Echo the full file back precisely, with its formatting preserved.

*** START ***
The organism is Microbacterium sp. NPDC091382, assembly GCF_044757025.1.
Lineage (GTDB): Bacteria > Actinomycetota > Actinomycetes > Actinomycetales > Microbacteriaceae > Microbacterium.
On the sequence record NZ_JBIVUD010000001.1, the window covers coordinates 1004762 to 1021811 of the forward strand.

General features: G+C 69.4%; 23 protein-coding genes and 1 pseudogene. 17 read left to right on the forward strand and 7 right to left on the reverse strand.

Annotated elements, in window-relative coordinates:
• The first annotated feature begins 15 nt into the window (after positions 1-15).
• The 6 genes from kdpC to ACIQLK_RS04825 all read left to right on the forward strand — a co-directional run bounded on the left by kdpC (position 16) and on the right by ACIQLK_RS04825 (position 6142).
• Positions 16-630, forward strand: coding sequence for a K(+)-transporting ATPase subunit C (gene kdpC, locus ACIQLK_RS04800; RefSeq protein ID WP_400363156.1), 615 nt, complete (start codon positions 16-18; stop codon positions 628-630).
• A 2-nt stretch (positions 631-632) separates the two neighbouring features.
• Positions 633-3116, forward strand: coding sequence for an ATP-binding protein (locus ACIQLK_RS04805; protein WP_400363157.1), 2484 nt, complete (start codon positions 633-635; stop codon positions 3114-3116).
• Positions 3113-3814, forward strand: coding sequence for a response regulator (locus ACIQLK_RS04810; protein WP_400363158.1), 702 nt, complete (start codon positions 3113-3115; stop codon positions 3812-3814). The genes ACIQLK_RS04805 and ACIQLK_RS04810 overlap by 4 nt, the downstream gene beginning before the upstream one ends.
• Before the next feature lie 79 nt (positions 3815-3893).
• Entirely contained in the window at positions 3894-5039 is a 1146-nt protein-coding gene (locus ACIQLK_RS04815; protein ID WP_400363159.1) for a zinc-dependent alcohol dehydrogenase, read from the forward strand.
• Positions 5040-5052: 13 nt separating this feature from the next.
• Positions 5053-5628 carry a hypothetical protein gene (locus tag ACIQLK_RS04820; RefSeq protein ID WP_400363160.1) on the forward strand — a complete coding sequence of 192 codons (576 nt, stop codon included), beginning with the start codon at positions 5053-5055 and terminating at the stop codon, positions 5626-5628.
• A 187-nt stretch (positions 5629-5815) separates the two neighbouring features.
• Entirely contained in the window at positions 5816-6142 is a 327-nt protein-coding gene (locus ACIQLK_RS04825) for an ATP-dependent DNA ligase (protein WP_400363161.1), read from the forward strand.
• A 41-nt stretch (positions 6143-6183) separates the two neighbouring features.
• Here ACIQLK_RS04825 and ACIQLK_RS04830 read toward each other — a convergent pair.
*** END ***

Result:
The organism is Microbacterium sp. NPDC091382, assembly GCF_044757025.1.
Lineage (GTDB): Bacteria > Actinomycetota > Actinomycetes > Actinomycetales > Microbacteriaceae > Microbacterium.
On the sequence record NZ_JBIVUD010000001.1, the window covers coordinates 1004762 to 1021811 of the forward strand.

General features: G+C 69.4%; 23 protein-coding genes and 1 pseudogene. 17 read left to right on the forward strand and 7 right to left on the reverse strand.

Annotated elements, in window-relative coordinates:
• The first annotated feature begins 15 nt into the window (after positions 1-15).
• The 6 genes from kdpC to ACIQLK_RS04825 all read left to right on the forward strand — a co-directional run bounded on the left by kdpC (position 16) and on the right by ACIQLK_RS04825 (position 6142).
• Positions 16-630, forward strand: coding sequence for a K(+)-transporting ATPase subunit C (gene kdpC, locus ACIQLK_RS04800; RefSeq protein ID WP_400363156.1), 615 nt, complete (start codon positions 16-18; stop codon positions 628-630).
• A 2-nt stretch (positions 631-632) separates the two neighbouring features.
• Positions 633-3116, forward strand: coding sequence for an ATP-binding protein (locus ACIQLK_RS04805; protein WP_400363157.1), 2484 nt, complete (start codon positions 633-635; stop codon positions 3114-3116).
• Positions 3113-3814, forward strand: coding sequence for a response regulator (locus ACIQLK_RS04810; protein WP_400363158.1), 702 nt, complete (start codon positions 3113-3115; stop codon positions 3812-3814). The genes ACIQLK_RS04805 and ACIQLK_RS04810 overlap by 4 nt, the downstream gene beginning before the upstream one ends.
• Before the next feature lie 79 nt (positions 3815-3893).
• Entirely contained in the window at positions 3894-5039 is a 1146-nt protein-coding gene (locus ACIQLK_RS04815; protein ID WP_400363159.1) for a zinc-dependent alcohol dehydrogenase, read from the forward strand.
• Positions 5040-5052: 13 nt separating this feature from the next.
• Positions 5053-5628 carry a hypothetical protein gene (locus tag ACIQLK_RS04820; RefSeq protein ID WP_400363160.1) on the forward strand — a complete coding sequence of 192 codons (576 nt, stop codon included), beginning with the start codon at positions 5053-5055 and terminating at the stop codon, positions 5626-5628.
• A 187-nt stretch (positions 5629-5815) separates the two neighbouring features.
• Entirely contained in the window at positions 5816-6142 is a 327-nt protein-coding gene (locus ACIQLK_RS04825) for an ATP-dependent DNA ligase (protein WP_400363161.1), read from the forward strand.
• A 41-nt stretch (positions 6143-6183) separates the two neighbouring features.
• Here ACIQLK_RS04825 and ACIQLK_RS04830 read toward each other — a convergent pair.